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Wanted: Competency in a volatile world

Are the economic and financial models taught in MBA programs to speed with today's market?

It’s always a pleasure when I can speak with a kindred spirit — someone similarly passionate about sustainable business and its application in the workplace.   

I found this in a recent conversation with Simon Pickard, director for international programs at the Academy of Business in Society (ABIS).

ABIS works to integrate sustainability into business education and "enhance the business contribution to society" by offering education frameworks and encouraging collaboration between corporations and academia. 

A growing gap between talent needs and supply

Pickard thinks a lot about how business schools are developing students to create solutions for current and future societal challenges. In his view, they aren’t doing nearly enough.

"Multinationals — and other large organizations — are facing unprecedented volatility, uncertainty, complexity and ambiguity in the 21st century business environment. It is becoming harder to plan and lead strategically for long-term success, and graduate management education is really struggling to develop the talent which is capable of doing this," he said.

Students are still being taught models and theories from 20 years ago. ... That is profoundly wrong.

Given the prominence of sustainability issues in this landscape, we might expect that they would now be well integrated into MBA and other management curricula. But Pickard and his team find this isn’t the case.

"This has been an active debate for over 15 years, but progress has been slow," he said. "We haven’t properly addressed systemic drivers and change factors in the business school industry. Accreditation bodies have taken a positive but incremental approach, while rankings and journals still pay little or no attention to the domain.

"And in many mainstream disciplines, such as economics and finance, students are still being taught models and theories from 20 years ago. I think that is profoundly wrong, not least given what the financial crisis, climate science, resource depletion and more tell us about the need for new approaches."

Defining future competencies for leadership and management

While a growing number of business schools are integrating topical material into core courses and sustainability-focused electives into their offerings, they are failing to develop the more holistic knowledge and competencies that their graduates will need to lead organizations in this VUCA world.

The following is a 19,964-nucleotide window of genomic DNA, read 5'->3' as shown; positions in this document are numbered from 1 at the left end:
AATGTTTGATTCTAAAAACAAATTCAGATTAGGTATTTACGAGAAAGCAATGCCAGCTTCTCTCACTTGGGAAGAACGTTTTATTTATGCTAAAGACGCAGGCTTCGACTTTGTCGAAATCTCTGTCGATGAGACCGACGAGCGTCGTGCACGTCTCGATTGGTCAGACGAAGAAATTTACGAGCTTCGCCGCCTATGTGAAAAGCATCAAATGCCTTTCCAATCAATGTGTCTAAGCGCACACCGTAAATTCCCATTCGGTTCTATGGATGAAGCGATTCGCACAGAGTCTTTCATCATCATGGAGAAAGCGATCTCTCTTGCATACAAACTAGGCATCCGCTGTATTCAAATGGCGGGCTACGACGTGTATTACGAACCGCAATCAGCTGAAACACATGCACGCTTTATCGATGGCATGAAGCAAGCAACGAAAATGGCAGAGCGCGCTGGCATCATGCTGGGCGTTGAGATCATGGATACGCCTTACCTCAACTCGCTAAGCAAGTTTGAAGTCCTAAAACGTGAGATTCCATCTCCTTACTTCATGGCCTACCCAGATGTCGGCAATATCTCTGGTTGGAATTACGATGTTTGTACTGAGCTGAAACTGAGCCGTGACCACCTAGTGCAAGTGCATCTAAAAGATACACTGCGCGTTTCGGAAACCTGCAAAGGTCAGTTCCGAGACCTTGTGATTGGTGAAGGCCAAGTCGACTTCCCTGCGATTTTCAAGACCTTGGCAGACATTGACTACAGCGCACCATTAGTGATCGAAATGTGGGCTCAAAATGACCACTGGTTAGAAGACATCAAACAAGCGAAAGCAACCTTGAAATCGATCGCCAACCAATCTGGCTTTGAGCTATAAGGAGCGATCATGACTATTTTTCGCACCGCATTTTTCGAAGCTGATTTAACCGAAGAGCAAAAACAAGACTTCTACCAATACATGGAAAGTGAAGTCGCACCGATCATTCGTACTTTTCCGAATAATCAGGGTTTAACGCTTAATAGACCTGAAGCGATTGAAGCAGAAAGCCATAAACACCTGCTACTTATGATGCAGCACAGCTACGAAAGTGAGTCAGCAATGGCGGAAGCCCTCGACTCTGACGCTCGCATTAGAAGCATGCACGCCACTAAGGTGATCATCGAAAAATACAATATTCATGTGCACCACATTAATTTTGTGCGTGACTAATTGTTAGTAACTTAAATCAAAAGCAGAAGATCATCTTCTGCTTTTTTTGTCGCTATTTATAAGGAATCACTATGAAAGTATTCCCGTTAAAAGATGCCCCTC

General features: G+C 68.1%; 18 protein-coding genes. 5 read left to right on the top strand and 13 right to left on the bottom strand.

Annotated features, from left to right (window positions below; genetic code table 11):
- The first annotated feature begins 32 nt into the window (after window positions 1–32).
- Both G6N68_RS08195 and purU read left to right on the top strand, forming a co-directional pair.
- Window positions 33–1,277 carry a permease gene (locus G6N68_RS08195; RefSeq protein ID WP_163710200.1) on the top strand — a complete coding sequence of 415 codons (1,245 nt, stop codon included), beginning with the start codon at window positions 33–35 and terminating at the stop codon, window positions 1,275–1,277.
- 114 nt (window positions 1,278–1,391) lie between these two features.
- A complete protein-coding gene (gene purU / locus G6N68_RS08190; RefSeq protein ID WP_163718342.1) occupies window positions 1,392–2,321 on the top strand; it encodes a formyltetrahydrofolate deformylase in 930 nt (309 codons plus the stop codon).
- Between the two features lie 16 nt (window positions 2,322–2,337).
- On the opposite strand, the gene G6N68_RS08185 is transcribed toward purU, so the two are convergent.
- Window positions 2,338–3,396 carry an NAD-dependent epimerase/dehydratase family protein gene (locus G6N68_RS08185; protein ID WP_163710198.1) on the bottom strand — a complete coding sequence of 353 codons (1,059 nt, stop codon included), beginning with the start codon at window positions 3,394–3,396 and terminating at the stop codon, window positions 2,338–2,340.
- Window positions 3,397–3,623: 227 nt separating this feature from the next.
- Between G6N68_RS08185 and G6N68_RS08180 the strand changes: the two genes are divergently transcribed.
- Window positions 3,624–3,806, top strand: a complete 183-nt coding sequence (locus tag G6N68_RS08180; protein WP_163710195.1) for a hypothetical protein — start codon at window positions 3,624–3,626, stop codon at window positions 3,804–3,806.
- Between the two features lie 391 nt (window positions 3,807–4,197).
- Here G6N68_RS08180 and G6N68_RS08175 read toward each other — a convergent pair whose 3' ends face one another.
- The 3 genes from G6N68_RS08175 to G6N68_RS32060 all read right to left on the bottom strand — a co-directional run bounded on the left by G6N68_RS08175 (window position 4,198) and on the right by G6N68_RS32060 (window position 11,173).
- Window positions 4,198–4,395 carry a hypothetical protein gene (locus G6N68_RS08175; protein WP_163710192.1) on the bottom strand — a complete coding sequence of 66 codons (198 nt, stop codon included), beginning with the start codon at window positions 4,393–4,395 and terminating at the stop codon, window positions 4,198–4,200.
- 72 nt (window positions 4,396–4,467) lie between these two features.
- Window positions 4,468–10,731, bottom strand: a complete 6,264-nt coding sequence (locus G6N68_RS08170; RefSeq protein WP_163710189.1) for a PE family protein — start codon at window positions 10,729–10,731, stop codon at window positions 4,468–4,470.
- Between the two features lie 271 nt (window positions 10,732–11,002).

ABIS and Unilever’s newly convened Global Talent Forum for Sustainable Business addresses this very issue. In order to enhance talent pipelines, it brings together top HR and talent executives from corporate sustainability champions to define the skills, values and mindsets that businesses will require to build long-term competitiveness and responsible leadership development models. 

Pickard said this involves, but is not limited to, traditional sustainability concerns. Rather, the forum asks leaders to consider the core competencies required to manage in a VUCA world. It’s less the technical knowledge students can acquire on sustainability topics and more the ability to recognize, distinguish and prioritize among them, grounded in a deep understanding of societal shifts and stakeholder concerns.

Do you know your three Cs?

 It’s worth revisiting an oldie but goodie to illustrate some competencies Pickard and ABIS are exploring.

In 2009, ABIS published a report with Ashridge Business School (PDF), "Developing the Global  Leader of Tomorrow." Although a few years old, its insights ring true today.

The report identifies three knowledge areas in which effective senior leaders are well versed: context, complexity and connectedness. These are similar to Coro Strandberg’s work describing competencies of sustainability leadership that I wrote about previously, particularly the ability to be a systems thinker and to foster external collaboration.


According to the ABIS-Ashridge report, the global leader of tomorrow understands context. This means they know how their sector relates to other societal actors and trends. Seventy percent of 194 respondents in the report said leaders should be able to factor in social and environmental trends into strategic decisions.


Second, the leader of tomorrow is comfortable and strategically agile in the face of complexity. This leadership involves comfort with uncertainty, flexibility and resourcefulness to find creative solutions, and the ability to balance priorities on a wide range of time scales. 


Third, the ability to engage and build effective relationships with external partners is an essential competence, argues the report. Business education typically inhibits this competence by emphasizing negotiation at the expense of dialogue, and the pre-eminence of financial performance over the development of other intangible assets and capital. Instead, leaders should understand how their organization impacts stakeholders, and be prepared to engage them as solution partners, not impediments to doing core business. 

Let's discuss

As a sustainability practitioner, I have outlined a few questions to discuss with your chief human resources officer.  

  • What competencies are you looking for in your future leaders?
  • We often hear "sustainability should be written into everyone’s job description." But what does that mean exactly?
  • Does your company emphasize these core competencies ABIS contends is essential for future leaders — such as complexity management, understanding of environmental and social issues, and managing stakeholder concerns?

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